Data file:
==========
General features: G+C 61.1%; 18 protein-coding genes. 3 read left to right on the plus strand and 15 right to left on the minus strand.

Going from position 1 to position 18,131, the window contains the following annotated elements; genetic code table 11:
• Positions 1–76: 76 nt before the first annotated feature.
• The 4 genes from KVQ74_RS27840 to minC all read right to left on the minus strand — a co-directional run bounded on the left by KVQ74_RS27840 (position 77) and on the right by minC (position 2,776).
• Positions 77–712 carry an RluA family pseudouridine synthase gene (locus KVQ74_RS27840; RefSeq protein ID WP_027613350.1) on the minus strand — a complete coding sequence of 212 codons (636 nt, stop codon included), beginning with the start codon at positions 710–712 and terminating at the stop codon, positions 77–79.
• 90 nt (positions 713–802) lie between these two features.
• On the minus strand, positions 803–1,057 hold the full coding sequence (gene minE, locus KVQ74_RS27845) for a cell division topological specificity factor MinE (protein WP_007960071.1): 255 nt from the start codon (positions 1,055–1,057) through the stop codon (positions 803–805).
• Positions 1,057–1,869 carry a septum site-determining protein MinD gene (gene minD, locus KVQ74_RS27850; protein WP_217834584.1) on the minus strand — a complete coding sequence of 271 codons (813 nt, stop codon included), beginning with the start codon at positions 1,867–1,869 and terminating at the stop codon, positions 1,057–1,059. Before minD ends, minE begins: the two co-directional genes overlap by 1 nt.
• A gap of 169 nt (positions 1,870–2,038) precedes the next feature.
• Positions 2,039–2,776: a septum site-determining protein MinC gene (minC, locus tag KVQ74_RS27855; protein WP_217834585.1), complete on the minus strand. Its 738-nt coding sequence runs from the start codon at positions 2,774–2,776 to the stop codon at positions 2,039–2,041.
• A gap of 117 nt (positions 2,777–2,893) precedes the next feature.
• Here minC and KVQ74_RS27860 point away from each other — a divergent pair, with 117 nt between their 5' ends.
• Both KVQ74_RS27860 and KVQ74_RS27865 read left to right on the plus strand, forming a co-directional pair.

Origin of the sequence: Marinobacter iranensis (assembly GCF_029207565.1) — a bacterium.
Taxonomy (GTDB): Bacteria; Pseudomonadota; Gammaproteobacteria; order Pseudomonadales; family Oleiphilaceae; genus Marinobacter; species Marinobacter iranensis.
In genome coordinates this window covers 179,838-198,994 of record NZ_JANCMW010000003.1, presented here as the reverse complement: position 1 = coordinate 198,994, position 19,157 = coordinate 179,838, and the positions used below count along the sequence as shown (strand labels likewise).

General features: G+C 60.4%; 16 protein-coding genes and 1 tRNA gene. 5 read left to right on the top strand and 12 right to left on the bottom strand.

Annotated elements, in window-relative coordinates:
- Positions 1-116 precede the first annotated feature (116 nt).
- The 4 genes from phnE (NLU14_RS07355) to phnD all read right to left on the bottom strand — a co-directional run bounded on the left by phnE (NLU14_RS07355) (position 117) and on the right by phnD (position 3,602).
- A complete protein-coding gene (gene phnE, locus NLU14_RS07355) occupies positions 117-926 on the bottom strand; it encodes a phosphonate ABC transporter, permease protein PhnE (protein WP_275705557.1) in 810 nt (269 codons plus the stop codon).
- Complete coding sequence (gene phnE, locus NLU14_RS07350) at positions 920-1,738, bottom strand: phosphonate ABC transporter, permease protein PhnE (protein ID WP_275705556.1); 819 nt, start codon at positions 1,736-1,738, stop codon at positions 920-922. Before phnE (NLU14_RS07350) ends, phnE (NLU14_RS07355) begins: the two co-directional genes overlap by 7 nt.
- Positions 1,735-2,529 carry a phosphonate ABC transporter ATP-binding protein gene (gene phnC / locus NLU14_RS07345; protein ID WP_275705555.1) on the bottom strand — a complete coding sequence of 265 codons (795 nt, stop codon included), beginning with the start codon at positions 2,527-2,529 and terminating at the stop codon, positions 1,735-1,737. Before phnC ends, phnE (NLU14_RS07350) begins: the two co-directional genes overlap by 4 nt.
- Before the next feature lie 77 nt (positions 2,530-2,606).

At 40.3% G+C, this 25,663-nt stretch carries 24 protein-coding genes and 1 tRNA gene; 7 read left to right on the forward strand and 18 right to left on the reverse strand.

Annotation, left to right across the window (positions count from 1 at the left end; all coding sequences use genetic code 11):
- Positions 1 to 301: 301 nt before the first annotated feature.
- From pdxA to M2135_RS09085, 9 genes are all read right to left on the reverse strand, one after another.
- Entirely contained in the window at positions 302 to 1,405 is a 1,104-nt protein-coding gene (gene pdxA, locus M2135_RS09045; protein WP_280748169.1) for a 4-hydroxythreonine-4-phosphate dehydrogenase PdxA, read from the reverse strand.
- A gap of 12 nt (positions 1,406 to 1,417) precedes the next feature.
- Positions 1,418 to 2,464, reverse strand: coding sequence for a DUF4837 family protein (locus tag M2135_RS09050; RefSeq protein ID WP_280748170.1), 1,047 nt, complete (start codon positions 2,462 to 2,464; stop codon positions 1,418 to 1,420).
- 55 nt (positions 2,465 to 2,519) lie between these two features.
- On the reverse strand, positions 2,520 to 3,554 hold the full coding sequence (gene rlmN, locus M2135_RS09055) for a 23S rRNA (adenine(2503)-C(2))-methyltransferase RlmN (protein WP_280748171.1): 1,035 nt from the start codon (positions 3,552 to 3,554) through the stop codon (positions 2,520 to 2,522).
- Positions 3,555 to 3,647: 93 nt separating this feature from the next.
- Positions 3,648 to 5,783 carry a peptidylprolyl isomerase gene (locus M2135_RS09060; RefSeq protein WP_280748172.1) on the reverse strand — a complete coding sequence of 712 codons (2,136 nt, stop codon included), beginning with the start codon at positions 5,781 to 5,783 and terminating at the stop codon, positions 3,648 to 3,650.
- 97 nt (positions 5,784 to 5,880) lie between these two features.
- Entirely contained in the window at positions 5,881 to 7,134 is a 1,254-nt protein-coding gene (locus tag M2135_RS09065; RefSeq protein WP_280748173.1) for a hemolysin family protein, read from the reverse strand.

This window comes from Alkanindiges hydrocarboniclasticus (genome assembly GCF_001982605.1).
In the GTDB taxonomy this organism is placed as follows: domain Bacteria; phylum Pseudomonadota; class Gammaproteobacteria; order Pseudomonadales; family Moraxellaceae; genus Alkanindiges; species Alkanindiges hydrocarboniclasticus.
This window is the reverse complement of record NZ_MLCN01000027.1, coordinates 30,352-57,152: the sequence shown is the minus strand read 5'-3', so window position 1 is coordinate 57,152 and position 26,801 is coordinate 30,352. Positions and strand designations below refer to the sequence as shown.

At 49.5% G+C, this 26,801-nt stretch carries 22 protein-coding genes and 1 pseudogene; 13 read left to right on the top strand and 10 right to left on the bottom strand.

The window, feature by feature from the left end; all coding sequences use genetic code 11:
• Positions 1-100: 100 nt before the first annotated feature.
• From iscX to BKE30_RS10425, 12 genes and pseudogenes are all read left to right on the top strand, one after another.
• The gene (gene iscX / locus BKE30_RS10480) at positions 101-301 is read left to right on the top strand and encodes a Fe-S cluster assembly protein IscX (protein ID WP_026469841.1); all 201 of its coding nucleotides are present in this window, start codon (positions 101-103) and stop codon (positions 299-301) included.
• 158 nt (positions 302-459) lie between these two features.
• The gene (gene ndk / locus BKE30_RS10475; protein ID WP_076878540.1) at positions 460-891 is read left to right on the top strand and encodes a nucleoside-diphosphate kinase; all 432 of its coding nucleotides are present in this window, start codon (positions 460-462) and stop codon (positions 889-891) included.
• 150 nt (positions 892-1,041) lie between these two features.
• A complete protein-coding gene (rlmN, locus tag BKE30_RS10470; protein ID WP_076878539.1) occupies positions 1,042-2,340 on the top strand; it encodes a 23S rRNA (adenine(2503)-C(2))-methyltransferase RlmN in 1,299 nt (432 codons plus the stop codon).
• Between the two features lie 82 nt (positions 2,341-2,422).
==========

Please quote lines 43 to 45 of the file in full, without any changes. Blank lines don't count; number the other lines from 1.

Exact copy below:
• Positions 1-100: 100 nt before the first annotated feature.
• From iscX to BKE30_RS10425, 12 genes and pseudogenes are all read left to right on the top strand, one after another.
• The gene (gene iscX / locus BKE30_RS10480) at positions 101-301 is read left to right on the top strand and encodes a Fe-S cluster assembly protein IscX (protein ID WP_026469841.1); all 201 of its coding nucleotides are present in this window, start codon (positions 101-103) and stop codon (positions 299-301) included.